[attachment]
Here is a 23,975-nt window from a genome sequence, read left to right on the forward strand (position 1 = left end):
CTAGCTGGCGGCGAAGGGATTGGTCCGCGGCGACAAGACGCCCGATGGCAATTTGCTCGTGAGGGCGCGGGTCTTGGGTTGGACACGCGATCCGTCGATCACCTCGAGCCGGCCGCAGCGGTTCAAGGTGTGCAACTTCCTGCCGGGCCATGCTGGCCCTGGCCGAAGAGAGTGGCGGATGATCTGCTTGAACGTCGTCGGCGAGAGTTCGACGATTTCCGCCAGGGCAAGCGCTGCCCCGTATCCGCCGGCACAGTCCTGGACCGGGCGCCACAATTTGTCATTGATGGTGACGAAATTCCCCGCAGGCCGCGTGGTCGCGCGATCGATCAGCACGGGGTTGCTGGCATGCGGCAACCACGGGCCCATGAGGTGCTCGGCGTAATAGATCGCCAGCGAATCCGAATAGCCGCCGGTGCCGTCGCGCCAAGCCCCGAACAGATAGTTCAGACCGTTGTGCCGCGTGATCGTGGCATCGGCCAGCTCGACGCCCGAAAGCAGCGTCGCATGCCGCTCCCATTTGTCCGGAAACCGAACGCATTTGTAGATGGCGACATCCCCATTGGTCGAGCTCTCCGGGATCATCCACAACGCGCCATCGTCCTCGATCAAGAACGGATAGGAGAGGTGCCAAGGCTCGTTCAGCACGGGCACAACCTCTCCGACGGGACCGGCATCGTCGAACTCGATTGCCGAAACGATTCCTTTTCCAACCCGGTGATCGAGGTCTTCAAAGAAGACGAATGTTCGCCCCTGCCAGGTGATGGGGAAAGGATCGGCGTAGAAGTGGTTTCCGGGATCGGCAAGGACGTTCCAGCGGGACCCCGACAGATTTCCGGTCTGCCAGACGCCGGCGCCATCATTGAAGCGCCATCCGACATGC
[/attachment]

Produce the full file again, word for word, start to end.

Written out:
Here is a 23,975-nt window from a genome sequence, read left to right on the forward strand (position 1 = left end):
CTAGCTGGCGGCGAAGGGATTGGTCCGCGGCGACAAGACGCCCGATGGCAATTTGCTCGTGAGGGCGCGGGTCTTGGGTTGGACACGCGATCCGTCGATCACCTCGAGCCGGCCGCAGCGGTTCAAGGTGTGCAACTTCCTGCCGGGCCATGCTGGCCCTGGCCGAAGAGAGTGGCGGATGATCTGCTTGAACGTCGTCGGCGAGAGTTCGACGATTTCCGCCAGGGCAAGCGCTGCCCCGTATCCGCCGGCACAGTCCTGGACCGGGCGCCACAATTTGTCATTGATGGTGACGAAATTCCCCGCAGGCCGCGTGGTCGCGCGATCGATCAGCACGGGGTTGCTGGCATGCGGCAACCACGGGCCCATGAGGTGCTCGGCGTAATAGATCGCCAGCGAATCCGAATAGCCGCCGGTGCCGTCGCGCCAAGCCCCGAACAGATAGTTCAGACCGTTGTGCCGCGTGATCGTGGCATCGGCCAGCTCGACGCCCGAAAGCAGCGTCGCATGCCGCTCCCATTTGTCCGGAAACCGAACGCATTTGTAGATGGCGACATCCCCATTGGTCGAGCTCTCCGGGATCATCCACAACGCGCCATCGTCCTCGATCAAGAACGGATAGGAGAGGTGCCAAGGCTCGTTCAGCACGGGCACAACCTCTCCGACGGGACCGGCATCGTCGAACTCGATTGCCGAAACGATTCCTTTTCCAACCCGGTGATCGAGGTCTTCAAAGAAGACGAATGTTCGCCCCTGCCAGGTGATGGGGAAAGGATCGGCGTAGAAGTGGTTTCCGGGATCGGCAAGGACGTTCCAGCGGGACCCCGACAGATTTCCGGTCTGCCAGACGCCGGCGCCATCATTGAAGCGCCATCCGACATGC